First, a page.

And none of the links related to usage worked. I think that indicates a "high interest" in the subject.


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#18 OFFLINE   joshjr

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Posted 04 September 2015 - 12:51 PM

Hmmm... I think the whole data caps with the cable companies has less to do with capacity and more to do with limiting competion like Hulu, Amazon Prime, and Netflix.

 

I guess I feel differently.  I think its a way for the Cable Companies to get back some of the money they are losing to cord cutters.  In the end the Cable Co will win.  I been expecting this for some time.  It will get worse before it gets better.  People think cord cutting is the answer.  Like the Cable Companies will not do anything to gain from it.  Wake up people.  The business world is about making money.  To think your Cable Company would be happy to lose your business on its tv product and not want to make that money up elsewhere would be a shallow way to think about it.  I look for most if not all ISP's to have data caps within 5 years. 

 

Internet is not a viable option for TV at least not for everyone.  The more people trend in that direction the more Cable Companies will look for ways to earn money in other avenues.  Truth is if you only use their internet to do what their TV service was doing for you, they are gonna want more money from you.  Who wouldnt?  Advantages dont stay advantages forever.  Just until someone else finds a way to exploit it for their gain.


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#19 OFFLINE   phrelin

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Posted 04 September 2015 - 01:19 PM

My understanding is that companies like Comcast would be better off shifting the huge bandwidth used for cable TV to internet service. In general, the heaviest business use of internet services is during the daytime and the heaviest home use of TV is at night. If that bandwidth were shared (meaning streaming TV), infrastructure investment costs could be kept down. However, Comcast has a huge investment in the cable TV business and it owns NBCU. All the competing financial issues for this one company boggles the mind.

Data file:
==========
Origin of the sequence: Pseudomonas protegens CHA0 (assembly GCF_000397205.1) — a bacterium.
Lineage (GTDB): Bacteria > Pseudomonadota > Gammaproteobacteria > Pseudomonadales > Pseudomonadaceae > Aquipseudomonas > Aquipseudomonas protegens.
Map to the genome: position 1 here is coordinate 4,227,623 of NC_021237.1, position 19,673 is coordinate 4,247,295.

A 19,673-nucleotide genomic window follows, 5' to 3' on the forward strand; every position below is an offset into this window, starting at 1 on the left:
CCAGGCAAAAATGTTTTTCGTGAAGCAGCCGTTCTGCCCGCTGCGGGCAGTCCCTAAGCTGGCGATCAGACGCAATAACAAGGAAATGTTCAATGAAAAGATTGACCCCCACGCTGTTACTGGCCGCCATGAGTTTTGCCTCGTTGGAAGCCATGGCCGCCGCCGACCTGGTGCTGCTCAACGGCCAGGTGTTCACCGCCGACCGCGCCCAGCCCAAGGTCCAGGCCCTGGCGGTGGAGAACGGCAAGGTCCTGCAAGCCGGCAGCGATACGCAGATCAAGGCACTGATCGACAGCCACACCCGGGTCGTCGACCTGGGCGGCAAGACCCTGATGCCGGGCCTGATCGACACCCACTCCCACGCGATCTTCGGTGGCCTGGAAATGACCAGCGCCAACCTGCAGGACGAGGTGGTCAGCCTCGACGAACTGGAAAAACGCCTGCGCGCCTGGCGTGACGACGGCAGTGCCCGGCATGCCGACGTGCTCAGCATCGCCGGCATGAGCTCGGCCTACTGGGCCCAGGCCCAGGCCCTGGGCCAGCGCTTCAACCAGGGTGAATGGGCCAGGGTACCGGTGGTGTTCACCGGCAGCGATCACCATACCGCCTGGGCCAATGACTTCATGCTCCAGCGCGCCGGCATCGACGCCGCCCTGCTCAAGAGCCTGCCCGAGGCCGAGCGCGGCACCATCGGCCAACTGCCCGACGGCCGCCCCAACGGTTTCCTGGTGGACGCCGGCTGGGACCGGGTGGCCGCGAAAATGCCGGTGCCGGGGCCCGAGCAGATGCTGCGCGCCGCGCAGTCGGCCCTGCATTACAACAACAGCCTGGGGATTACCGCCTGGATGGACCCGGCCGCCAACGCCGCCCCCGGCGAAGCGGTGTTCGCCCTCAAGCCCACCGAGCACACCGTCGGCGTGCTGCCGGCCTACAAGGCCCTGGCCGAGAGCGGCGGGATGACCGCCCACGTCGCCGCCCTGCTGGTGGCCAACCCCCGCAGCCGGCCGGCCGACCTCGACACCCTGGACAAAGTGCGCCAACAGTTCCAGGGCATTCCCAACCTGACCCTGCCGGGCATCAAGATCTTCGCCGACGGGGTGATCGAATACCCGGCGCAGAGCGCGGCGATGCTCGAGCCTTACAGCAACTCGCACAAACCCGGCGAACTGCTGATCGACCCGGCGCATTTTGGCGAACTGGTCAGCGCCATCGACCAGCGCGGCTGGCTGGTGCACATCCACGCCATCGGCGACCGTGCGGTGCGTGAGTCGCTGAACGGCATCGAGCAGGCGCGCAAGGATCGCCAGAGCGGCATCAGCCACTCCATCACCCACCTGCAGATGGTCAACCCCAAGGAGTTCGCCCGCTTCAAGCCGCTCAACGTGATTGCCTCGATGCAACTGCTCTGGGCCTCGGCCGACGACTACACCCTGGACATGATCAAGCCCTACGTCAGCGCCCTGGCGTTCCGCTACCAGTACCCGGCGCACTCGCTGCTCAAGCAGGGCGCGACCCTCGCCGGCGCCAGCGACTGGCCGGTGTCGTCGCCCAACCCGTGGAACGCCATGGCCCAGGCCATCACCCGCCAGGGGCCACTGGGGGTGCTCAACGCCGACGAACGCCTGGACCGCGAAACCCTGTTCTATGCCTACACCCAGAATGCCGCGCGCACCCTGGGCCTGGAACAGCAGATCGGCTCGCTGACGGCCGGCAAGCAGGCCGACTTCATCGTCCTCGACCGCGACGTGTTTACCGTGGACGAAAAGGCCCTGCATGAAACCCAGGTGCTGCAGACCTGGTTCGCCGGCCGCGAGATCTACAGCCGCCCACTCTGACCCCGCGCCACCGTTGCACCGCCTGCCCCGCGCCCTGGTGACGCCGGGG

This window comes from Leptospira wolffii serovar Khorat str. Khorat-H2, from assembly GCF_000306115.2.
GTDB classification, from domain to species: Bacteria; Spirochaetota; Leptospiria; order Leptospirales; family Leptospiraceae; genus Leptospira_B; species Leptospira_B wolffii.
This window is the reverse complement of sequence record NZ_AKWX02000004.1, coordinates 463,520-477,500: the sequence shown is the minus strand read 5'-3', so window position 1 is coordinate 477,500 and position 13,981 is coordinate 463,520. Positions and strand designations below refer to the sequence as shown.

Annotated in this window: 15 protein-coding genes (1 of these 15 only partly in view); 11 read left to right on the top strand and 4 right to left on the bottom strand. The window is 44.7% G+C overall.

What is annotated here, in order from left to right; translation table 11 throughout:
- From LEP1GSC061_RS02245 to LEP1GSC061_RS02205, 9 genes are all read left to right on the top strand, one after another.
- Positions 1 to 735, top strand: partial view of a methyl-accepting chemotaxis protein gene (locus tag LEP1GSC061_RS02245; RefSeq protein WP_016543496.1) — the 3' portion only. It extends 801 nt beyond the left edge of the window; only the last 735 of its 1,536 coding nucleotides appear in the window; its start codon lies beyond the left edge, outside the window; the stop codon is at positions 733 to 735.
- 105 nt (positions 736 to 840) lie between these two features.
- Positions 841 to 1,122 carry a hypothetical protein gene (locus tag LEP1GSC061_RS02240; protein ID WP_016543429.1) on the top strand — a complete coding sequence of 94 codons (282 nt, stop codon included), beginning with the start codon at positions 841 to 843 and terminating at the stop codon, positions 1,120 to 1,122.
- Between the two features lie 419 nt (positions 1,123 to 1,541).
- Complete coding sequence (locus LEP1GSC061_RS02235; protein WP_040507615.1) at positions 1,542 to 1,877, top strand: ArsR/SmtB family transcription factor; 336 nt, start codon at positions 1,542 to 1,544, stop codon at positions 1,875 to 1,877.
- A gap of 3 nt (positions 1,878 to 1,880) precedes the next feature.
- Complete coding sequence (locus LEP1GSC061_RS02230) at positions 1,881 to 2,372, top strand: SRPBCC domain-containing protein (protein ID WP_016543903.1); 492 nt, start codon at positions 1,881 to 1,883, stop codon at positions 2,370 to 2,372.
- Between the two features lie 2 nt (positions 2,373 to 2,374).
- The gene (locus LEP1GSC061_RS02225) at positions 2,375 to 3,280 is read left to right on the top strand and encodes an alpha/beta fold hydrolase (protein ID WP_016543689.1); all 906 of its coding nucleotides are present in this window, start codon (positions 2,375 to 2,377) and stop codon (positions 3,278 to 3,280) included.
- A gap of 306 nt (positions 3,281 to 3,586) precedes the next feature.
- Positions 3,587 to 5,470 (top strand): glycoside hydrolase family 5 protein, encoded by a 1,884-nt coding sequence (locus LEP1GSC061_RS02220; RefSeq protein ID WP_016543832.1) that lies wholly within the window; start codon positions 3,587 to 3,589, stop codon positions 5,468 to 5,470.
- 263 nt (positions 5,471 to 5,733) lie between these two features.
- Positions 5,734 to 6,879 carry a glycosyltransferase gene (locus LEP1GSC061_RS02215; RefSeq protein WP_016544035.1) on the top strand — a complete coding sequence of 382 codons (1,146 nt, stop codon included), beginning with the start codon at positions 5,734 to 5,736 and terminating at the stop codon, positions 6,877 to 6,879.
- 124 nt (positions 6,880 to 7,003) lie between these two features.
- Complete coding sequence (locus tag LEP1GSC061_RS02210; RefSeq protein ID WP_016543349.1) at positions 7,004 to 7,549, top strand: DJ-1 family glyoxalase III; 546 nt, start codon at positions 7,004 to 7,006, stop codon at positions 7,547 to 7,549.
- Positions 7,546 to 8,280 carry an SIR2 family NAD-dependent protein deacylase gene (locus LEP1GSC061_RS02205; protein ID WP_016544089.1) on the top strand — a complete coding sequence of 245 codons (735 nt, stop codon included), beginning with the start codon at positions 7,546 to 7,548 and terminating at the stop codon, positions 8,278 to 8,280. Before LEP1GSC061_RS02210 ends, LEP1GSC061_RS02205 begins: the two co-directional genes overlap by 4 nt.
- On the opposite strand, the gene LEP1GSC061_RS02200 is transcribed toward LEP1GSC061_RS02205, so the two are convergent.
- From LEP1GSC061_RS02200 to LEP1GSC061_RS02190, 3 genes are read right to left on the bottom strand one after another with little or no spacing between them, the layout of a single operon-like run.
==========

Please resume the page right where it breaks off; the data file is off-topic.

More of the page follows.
I was able to get to my usage page

 

2015_06-08_comcast_usage.jpg

 

We have been streaming from Netflix, Amazon, and Acorn TV so those numbers are obviously higher than last fall:

 

2014-12-20_usage.jpg

 

Still, I don't see any problem with a data cap of 300 GB.


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#20 OFFLINE   Wilf

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Posted 05 September 2015 - 07:51 AM

Capping broadband has an interesting side effect. Using ad and tracking blockers on your computer's internet browser saves 20 to 40% of your surfing bandwidth. That combined with the fact that much malware is commonly introduced into PC's via ads (malvertising), and the animated ads have gotten really annoying, has caused a big uptick in the use of ad/tracking blockers.

 

The reason ad/tracking blockers are so effective, is that many websites connect to 20 to 30 or more third-party servers for ad content and tracking purposes. Not only does this use bandwidth, it also increases webpage load time significantly.

 

This is going to cause problems for monetizing websites and keeping them free. Obviously, capping broadband and web advertising are in direct conflict and makes for an interesting saga to follow.



#21 OFFLINE   Nick

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Posted 05 September 2015 - 09:51 AM

In my view, this is a non-issue.

 

When are bandwidth caps not caps? When your ISP offers additional gigabits for additional charges.

It looks like Comcast is going to settle in at 300GB/m for most of their consumer plans, but with extra

charges for those who exceed 300GB in a month. Ten dollars per an extra 50GB seems reasonable

to me. I just don't want a hassle if I happen to go over 300G, which I will probably never do based on

the history of my typical monthly usage.


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#22 OFFLINE   lparsons21

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Posted 05 September 2015 - 10:05 AM

My ISP, Mediacom has had this going for quite awhile.

 

They have scaled data allowances starting at 250Gb and scaling up to 2Tb depending on which speed tier you are on.  For instance, mine is the 100/10 tier and I have a 1Tb data allowance with a $10/50Gb overage charge.  The next down 50/5 has a 350Gb data allowance.  I hit over that a few months when I had that tier.

 

They offered a 1 year $5/tier bump so I jumped to the 100/10.  Didn't care about the speed bump as nothing I do really benefits much from it, but the data allowance is well appreciated.  My typical month these days is around the 500Gb useage.  Combo of Netflix, Hulu, Amazon Prime and VOD from whichever cable/sat provider I'm using, and OS downloads as I play around with tech.